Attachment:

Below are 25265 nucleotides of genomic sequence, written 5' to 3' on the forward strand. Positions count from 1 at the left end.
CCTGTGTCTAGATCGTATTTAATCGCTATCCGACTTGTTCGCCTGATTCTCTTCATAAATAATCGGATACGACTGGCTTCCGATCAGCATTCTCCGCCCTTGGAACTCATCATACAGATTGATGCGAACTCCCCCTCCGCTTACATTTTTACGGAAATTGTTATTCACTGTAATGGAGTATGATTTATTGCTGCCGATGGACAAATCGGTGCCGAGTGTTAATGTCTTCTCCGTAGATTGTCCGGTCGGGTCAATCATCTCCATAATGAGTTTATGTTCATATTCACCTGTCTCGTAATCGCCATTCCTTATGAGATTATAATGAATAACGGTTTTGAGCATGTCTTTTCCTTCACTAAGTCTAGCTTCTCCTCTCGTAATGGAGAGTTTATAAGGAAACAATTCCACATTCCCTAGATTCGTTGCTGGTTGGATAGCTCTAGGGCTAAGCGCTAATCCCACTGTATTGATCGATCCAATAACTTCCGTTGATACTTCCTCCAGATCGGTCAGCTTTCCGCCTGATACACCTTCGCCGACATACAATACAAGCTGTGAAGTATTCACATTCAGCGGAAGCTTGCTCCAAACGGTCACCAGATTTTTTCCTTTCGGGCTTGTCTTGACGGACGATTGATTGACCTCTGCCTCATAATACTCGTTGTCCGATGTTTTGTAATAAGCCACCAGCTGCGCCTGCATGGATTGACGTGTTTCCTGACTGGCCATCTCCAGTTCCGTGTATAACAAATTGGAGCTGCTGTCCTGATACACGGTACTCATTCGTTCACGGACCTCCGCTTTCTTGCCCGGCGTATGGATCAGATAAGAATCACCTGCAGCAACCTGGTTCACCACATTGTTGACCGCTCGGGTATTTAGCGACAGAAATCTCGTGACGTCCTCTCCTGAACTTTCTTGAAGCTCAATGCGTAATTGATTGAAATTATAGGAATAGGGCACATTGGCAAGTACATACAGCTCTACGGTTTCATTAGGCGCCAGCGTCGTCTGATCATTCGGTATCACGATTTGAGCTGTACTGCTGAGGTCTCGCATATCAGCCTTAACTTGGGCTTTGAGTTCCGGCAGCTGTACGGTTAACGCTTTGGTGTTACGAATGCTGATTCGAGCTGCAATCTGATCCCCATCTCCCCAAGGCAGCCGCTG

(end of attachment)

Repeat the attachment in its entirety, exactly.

Below are 25265 nucleotides of genomic sequence, written 5' to 3' on the forward strand. Positions count from 1 at the left end.
CCTGTGTCTAGATCGTATTTAATCGCTATCCGACTTGTTCGCCTGATTCTCTTCATAAATAATCGGATACGACTGGCTTCCGATCAGCATTCTCCGCCCTTGGAACTCATCATACAGATTGATGCGAACTCCCCCTCCGCTTACATTTTTACGGAAATTGTTATTCACTGTAATGGAGTATGATTTATTGCTGCCGATGGACAAATCGGTGCCGAGTGTTAATGTCTTCTCCGTAGATTGTCCGGTCGGGTCAATCATCTCCATAATGAGTTTATGTTCATATTCACCTGTCTCGTAATCGCCATTCCTTATGAGATTATAATGAATAACGGTTTTGAGCATGTCTTTTCCTTCACTAAGTCTAGCTTCTCCTCTCGTAATGGAGAGTTTATAAGGAAACAATTCCACATTCCCTAGATTCGTTGCTGGTTGGATAGCTCTAGGGCTAAGCGCTAATCCCACTGTATTGATCGATCCAATAACTTCCGTTGATACTTCCTCCAGATCGGTCAGCTTTCCGCCTGATACACCTTCGCCGACATACAATACAAGCTGTGAAGTATTCACATTCAGCGGAAGCTTGCTCCAAACGGTCACCAGATTTTTTCCTTTCGGGCTTGTCTTGACGGACGATTGATTGACCTCTGCCTCATAATACTCGTTGTCCGATGTTTTGTAATAAGCCACCAGCTGCGCCTGCATGGATTGACGTGTTTCCTGACTGGCCATCTCCAGTTCCGTGTATAACAAATTGGAGCTGCTGTCCTGATACACGGTACTCATTCGTTCACGGACCTCCGCTTTCTTGCCCGGCGTATGGATCAGATAAGAATCACCTGCAGCAACCTGGTTCACCACATTGTTGACCGCTCGGGTATTTAGCGACAGAAATCTCGTGACGTCCTCTCCTGAACTTTCTTGAAGCTCAATGCGTAATTGATTGAAATTATAGGAATAGGGCACATTGGCAAGTACATACAGCTCTACGGTTTCATTAGGCGCCAGCGTCGTCTGATCATTCGGTATCACGATTTGAGCTGTACTGCTGAGGTCTCGCATATCAGCCTTAACTTGGGCTTTGAGTTCCGGCAGCTGTACGGTTAACGCTTTGGTGTTACGAATGCTGATTCGAGCTGCAATCTGATCCCCATCTCCCCAAGGCAGCCGCTG